Colorado law did not recognize same-sex unions as marriages at the time.

The couple took the case before the Colorado Civil Rights Commission, which ruled that by declining to make the cake, the baker had violated the state’s anti-discrimination law categorizing sexual orientation as a protected class.

In the commission’s unanimous vote against the baker, then-Commissioner Diane Rice said: “Freedom of religion and religion has been used to justify all kinds of discrimination throughout history, whether it be slavery, whether it be the holocaust, whether it be—I mean, we ... can list hundreds of situations where freedom of religion has been used to justify discrimination. And to me it is one of the most despicable pieces of rhetoric that people can use—…to use their religion to hurt others.”

The lawsuit was decided in favor of the plaintiffs in 2013, and a Colorado judge ordered Phillips to receive anti-discrimination training and to serve same-sex weddings or stop serving weddings altogether.

He chose to stop serving weddings through his bakery, which he had opened in 1993.

Phillips lost appeals at the state level, and the Colorado Supreme Court declined to take the case. In June 2017, the U.S. Supreme Court agreed to hear the case, known as Masterpiece Cakeshop v. Colorado Civil Rights Commission.

Attorneys for the baker have argued that forcing Phillips to advance a message about marriage that is contrary to his faith violates the Constitution’s protections for free speech.

In oral arguments in December 2017, U.S. Supreme Court Justice Anthony Kennedy had asked whether the commission decision could stand if at least one member based his or her decision “in significant part” on grounds of “hostility to religion.”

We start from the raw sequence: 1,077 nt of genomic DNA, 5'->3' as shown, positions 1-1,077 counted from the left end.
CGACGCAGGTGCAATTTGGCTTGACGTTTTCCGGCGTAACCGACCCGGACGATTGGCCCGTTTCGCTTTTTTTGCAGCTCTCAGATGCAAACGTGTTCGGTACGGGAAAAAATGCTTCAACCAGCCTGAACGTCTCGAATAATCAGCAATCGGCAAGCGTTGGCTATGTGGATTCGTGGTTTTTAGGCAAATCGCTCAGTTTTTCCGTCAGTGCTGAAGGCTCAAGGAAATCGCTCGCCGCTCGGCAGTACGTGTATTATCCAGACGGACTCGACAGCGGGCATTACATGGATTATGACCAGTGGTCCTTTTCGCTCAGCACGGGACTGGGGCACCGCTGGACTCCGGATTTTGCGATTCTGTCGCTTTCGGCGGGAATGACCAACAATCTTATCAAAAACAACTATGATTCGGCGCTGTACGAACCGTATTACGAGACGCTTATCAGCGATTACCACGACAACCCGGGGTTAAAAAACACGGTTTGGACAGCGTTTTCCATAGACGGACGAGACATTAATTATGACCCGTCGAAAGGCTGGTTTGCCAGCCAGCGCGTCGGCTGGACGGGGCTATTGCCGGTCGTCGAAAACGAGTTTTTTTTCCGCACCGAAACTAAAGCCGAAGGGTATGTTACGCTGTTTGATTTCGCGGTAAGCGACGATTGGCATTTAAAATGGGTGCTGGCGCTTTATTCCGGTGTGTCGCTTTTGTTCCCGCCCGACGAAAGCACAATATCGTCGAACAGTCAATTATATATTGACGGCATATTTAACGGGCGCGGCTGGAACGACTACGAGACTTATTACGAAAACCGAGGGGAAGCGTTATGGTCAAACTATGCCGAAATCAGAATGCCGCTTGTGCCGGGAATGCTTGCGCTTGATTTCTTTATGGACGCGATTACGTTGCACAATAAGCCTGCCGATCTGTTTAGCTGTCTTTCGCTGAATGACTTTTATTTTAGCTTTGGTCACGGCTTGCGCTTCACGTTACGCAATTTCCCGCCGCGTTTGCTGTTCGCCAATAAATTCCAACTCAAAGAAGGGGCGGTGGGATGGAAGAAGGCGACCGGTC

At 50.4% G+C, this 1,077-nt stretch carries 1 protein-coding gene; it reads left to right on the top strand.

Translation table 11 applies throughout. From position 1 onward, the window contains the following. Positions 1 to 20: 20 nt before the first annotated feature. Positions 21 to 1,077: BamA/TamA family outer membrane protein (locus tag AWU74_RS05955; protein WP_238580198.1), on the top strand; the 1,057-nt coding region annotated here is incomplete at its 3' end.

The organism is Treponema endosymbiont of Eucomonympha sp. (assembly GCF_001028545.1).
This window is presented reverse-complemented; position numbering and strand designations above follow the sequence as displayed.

Kennedy appeared critical of the commission, saying, “Tolerance is essential in a free society. And tolerance is most meaningful when it’s mutual… It seems to me that the state in its position here has been neither tolerant nor respectful of Mr. Phillips’ religious beliefs.”

At the same time, the justice had wondered whether a victory for the plaintiff’s argument would enable discrimination.

“It means that there’s basically an ability to boycott gay marriages,” said Kennedy, who is considered a swing vote in the case.

“If you prevail, could the bakery put a sign in its window, ‘We do not make cakes for gay weddings’?” Kennedy asked Solicitor General Noel J. Francisco. “And you would not posit that an affront to the gay community?”

Francisco, who backed Phillips’ case, suggested that the baker could say he does not make “custom-made wedding cakes for gay weddings, but most cakes would not cross that threshold.” While there are dignity interests at stake, Francisco said, and he would not minimize the same-sex couple’s dignity interests, “there are dignity interests on the other side here too.”

Phillips declines to bake other kinds of cakes that promote ideas at odds with his beliefs, such as cakes that portray anti-American, atheist, or racist messages or disparage members of the LGBT community, his attorneys said. Phillips also declines to create custom cakes for other events he is uncomfortable supporting, such as Halloween and bachelor parties.

Since the litigation started, Phillips has said that he has lost more than 40 percent of his business due to his inability to serve any weddings. As a result, he has lost nearly half of his employees, and now struggles to keep in business.

He has also received death threats and has voiced concern for the safety of family members.

The U.S. Conference of Catholic Bishops filed an amicus curiae brief on behalf of Phillips.

Be missionary disciples, Archbishop Naumann encourages Catholic prayer breakfast

Thu, 05/24/2018 - 18:30